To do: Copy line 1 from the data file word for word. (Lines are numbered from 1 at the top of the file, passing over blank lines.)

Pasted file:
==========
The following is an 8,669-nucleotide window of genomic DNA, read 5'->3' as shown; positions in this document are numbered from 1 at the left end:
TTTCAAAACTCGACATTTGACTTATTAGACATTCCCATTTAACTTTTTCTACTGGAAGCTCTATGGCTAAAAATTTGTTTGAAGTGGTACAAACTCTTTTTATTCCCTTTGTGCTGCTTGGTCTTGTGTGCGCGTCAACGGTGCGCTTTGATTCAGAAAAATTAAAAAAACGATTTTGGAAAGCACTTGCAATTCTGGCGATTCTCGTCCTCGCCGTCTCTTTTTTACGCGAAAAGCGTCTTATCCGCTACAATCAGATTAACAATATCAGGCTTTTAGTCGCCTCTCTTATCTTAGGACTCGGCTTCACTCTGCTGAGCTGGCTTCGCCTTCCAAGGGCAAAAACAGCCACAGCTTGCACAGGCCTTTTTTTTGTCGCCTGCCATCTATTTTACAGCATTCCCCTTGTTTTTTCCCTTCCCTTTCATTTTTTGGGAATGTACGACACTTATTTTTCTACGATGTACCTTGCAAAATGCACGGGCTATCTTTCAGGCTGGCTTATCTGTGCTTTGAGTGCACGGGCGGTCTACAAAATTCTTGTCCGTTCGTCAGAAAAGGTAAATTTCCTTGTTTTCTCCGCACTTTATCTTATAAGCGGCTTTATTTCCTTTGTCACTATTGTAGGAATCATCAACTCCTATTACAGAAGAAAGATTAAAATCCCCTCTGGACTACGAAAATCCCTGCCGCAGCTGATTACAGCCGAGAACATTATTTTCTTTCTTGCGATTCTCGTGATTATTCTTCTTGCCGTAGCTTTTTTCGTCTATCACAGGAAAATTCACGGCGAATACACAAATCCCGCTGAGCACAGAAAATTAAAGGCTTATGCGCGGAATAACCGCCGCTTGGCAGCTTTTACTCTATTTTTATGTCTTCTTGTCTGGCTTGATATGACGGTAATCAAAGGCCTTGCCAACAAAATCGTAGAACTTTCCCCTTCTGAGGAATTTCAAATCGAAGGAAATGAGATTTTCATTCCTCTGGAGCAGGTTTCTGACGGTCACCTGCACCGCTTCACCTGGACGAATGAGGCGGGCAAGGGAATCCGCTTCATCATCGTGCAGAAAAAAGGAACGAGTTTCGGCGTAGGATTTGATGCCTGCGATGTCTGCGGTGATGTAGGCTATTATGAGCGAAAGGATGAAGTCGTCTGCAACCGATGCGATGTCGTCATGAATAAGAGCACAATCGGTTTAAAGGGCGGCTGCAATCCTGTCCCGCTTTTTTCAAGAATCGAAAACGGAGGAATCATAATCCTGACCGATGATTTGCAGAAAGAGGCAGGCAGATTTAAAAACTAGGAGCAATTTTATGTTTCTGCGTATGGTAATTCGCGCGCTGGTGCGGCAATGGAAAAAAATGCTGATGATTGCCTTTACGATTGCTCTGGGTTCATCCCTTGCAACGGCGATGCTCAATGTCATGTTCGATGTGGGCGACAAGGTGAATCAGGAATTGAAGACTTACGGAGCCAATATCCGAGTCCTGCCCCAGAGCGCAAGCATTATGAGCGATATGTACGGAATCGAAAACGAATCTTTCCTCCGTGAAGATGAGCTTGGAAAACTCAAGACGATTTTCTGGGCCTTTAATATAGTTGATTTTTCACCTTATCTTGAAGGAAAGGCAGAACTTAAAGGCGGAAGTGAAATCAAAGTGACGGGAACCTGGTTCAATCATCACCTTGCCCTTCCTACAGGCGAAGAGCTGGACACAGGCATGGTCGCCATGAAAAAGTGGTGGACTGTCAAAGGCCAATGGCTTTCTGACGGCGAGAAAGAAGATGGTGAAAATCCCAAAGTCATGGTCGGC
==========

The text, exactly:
The following is an 8,669-nucleotide window of genomic DNA, read 5'->3' as shown; positions in this document are numbered from 1 at the left end: